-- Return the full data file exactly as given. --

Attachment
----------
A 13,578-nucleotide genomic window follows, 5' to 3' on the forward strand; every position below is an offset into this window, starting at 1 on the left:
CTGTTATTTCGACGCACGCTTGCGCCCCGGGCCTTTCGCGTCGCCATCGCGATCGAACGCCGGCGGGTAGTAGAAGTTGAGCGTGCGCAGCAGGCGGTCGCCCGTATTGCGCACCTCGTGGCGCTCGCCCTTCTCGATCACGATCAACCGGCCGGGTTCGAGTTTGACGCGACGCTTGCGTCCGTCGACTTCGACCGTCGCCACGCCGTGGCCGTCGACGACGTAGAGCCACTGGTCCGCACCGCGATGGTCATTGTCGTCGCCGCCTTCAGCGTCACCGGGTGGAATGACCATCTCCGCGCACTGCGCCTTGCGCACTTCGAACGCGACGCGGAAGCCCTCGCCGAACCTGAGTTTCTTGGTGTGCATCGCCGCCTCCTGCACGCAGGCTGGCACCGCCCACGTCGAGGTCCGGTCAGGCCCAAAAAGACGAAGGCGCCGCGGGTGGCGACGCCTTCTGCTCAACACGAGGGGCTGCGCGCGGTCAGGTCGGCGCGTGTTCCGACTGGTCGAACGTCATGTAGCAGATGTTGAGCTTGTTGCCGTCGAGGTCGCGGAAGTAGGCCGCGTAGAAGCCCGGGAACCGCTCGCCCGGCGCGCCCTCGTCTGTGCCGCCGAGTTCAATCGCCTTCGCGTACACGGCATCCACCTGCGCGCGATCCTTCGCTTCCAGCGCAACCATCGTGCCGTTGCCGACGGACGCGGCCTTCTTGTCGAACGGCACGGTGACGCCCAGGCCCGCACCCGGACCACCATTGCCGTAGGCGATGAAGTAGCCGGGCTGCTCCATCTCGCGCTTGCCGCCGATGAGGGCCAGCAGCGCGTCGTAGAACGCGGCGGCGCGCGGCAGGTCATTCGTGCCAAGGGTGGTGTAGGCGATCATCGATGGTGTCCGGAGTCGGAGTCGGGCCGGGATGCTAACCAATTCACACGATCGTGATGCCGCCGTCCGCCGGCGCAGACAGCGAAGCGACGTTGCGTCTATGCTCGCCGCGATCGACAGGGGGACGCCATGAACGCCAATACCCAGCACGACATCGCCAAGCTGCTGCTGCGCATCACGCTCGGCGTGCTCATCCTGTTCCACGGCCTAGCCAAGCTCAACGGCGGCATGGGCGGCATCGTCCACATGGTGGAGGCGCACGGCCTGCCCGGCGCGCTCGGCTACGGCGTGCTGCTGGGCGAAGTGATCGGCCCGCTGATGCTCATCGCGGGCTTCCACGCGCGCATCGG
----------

A 13,578-nucleotide genomic window follows, 5' to 3' on the forward strand; every position below is an offset into this window, starting at 1 on the left:
CTGTTATTTCGACGCACGCTTGCGCCCCGGGCCTTTCGCGTCGCCATCGCGATCGAACGCCGGCGGGTAGTAGAAGTTGAGCGTGCGCAGCAGGCGGTCGCCCGTATTGCGCACCTCGTGGCGCTCGCCCTTCTCGATCACGATCAACCGGCCGGGTTCGAGTTTGACGCGACGCTTGCGTCCGTCGACTTCGACCGTCGCCACGCCGTGGCCGTCGACGACGTAGAGCCACTGGTCCGCACCGCGATGGTCATTGTCGTCGCCGCCTTCAGCGTCACCGGGTGGAATGACCATCTCCGCGCACTGCGCCTTGCGCACTTCGAACGCGACGCGGAAGCCCTCGCCGAACCTGAGTTTCTTGGTGTGCATCGCCGCCTCCTGCACGCAGGCTGGCACCGCCCACGTCGAGGTCCGGTCAGGCCCAAAAAGACGAAGGCGCCGCGGGTGGCGACGCCTTCTGCTCAACACGAGGGGCTGCGCGCGGTCAGGTCGGCGCGTGTTCCGACTGGTCGAACGTCATGTAGCAGATGTTGAGCTTGTTGCCGTCGAGGTCGCGGAAGTAGGCCGCGTAGAAGCCCGGGAACCGCTCGCCCGGCGCGCCCTCGTCTGTGCCGCCGAGTTCAATCGCCTTCGCGTACACGGCATCCACCTGCGCGCGATCCTTCGCTTCCAGCGCAACCATCGTGCCGTTGCCGACGGACGCGGCCTTCTTGTCGAACGGCACGGTGACGCCCAGGCCCGCACCCGGACCACCATTGCCGTAGGCGATGAAGTAGCCGGGCTGCTCCATCTCGCGCTTGCCGCCGATGAGGGCCAGCAGCGCGTCGTAGAACGCGGCGGCGCGCGGCAGGTCATTCGTGCCAAGGGTGGTGTAGGCGATCATCGATGGTGTCCGGAGTCGGAGTCGGGCCGGGATGCTAACCAATTCACACGATCGTGATGCCGCCGTCCGCCGGCGCAGACAGCGAAGCGACGTTGCGTCTATGCTCGCCGCGATCGACAGGGGGACGCCATGAACGCCAATACCCAGCACGACATCGCCAAGCTGCTGCTGCGCATCACGCTCGGCGTGCTCATCCTGTTCCACGGCCTAGCCAAGCTCAACGGCGGCATGGGCGGCATCGTCCACATGGTGGAGGCGCACGGCCTGCCCGGCGCGCTCGGCTACGGCGTGCTGCTGGGCGAAGTGATCGGCCCGCTGATGCTCATCGCGGGCTTCCACGCGCGCATCGG